How We Moved 34,000 WIRED Pages to One Site in 9 Hours
WIRED is old enough to legally drink. And while those 20-plus years of bound paper will look beautiful on the shelf for a long time to come, we don’t have that luxury on the web. And so we’ve done some much-needed housecleaning.
The story of WIRED.com reflects the boom-bust-boom Silicon Valley we cover. Shortly after WIRED magazine launched in 1993, HotWired became a pioneering leader in online journalism. But after the dot-com bubble burst, the website was sold to Lycos and the magazine to Condé Nast. The two organizations went their own ways until 2006, when Conde bought WIRED.com and reunited print and digital. Shortly thereafter, WIRED.com moved to WordPress, updated its site and preserved its old content in an independent archive.
You can think of that archive as a digital walk-in freezer. It contained 34,220 web pages frozen in time, long-separated from the ancient platforms birthed them. This trove of content chronicles the ongoing tech revolution, from the birth of Google and our predictions of Apple’s imminent demise (whoops) to the rise of social media. The code underpinning these articles illustrates a similar technological revolution in web development, with a variety of once cutting-edge standards and styles on display. While they serve as an interesting historic record of digital trends, they lack the readability and reusability of our current site. Even worse, the archive is a black box with no sitemap or consistent structure to clearly outline its size or structure, with the exception of a (mostly) functional series of magazine landing pages that date back to the publication’s founding.
Caption: The first iteration of Hotwired from 1994, meant to embrace the constraints of the web.
Caption: Hotwired, 1995. There were no web tables then, so the sitemap was just spaced links.
Caption: By late 1995, the site had added a “What’s New” link that served as one of the very first blogs.
Caption: By 1996, Hotwired had invented the banner ad, which you can see on the bottom of the page.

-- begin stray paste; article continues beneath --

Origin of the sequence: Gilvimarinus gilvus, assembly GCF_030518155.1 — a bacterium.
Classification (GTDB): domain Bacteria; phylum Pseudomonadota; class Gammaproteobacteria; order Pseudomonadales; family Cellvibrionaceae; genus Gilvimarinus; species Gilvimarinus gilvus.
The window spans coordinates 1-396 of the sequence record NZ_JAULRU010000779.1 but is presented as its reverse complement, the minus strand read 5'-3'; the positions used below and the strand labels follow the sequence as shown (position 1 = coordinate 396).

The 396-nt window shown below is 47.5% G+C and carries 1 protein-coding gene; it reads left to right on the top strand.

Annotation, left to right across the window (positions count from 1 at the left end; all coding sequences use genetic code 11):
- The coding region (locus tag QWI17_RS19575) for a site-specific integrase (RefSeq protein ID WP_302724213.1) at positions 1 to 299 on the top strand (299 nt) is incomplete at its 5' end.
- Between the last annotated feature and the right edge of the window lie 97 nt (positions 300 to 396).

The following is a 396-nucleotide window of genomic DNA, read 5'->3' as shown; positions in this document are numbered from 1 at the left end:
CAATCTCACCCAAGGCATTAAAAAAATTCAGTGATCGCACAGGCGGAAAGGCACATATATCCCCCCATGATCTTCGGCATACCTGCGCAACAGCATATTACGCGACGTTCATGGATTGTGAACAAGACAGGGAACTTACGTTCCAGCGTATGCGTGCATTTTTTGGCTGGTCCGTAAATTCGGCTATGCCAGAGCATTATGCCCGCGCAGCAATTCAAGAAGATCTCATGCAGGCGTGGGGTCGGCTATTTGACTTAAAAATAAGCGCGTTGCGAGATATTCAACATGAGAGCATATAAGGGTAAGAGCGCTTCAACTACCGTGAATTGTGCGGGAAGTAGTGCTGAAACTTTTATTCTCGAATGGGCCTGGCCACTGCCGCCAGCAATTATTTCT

Caption: The 1997 design placed the ads in a stationary frame, while new content scrolled by.
Caption: 1998. The design experimented with content that floated across the screen.
Caption: After Lycos acquired Hotwired in 1999, it took on the structured layout of its corporate parent.
Caption: Wired.com, 2005. It showcased a number of innovations, like CSS templates that changed daily.
Caption: Lycos sold Hotwired in 2006. The site was turned into a search portal that garnered traffic from name recognition.
Caption: In 2006, Condé Nast acquired Wired.com, uniting WIRED magazine with Wired News.
Caption: The design of Wired.com, which remained relatively unchanged from 2007 until 2015.
Caption: 2015. After eight years, WIRED relaunched with a fully responsive design that uses state-of-the-art infrastructure.
Cyphon is a portmanteau of “cyber” and “siphon” (aren’t I clever!). I built it to crawl our vast archive and store the relevant data using a single standard format. Starting in April, Cyphon quickly consumed most of my working hours. I decided to build it as a command line tool using Node.js, a trending server-side platform with broad developer support. First I attempted to rough out any patterns in the archive’s content that could be programmatically defined. After some poking around, I discovered there were three main layouts that covered the majority of the archive’s content, each corresponding to a different publishing era. Using this information, I outlined the migration process and commenced fashioning its tools
First, I wrote a function to crawl through the archive using our library of nearly 200 magazine landing pages as starting points. Such onerous crawling can take hours, but by safely storing the unprocessed pages in a database, I reduced the risk of corrupting the data and avoided additional crawls whenever possible. Next, I wrote a method to convert this raw data into structured post information: title, author, publish date, etc. For each layout era I fashioned a unique “digester.” With these, we can feed the raw page’s HTML into one side of the digester and get extracted, cleaned post information out the other. Finally, I crafted a way to export the purified data into a simple file that WordPress could easily import.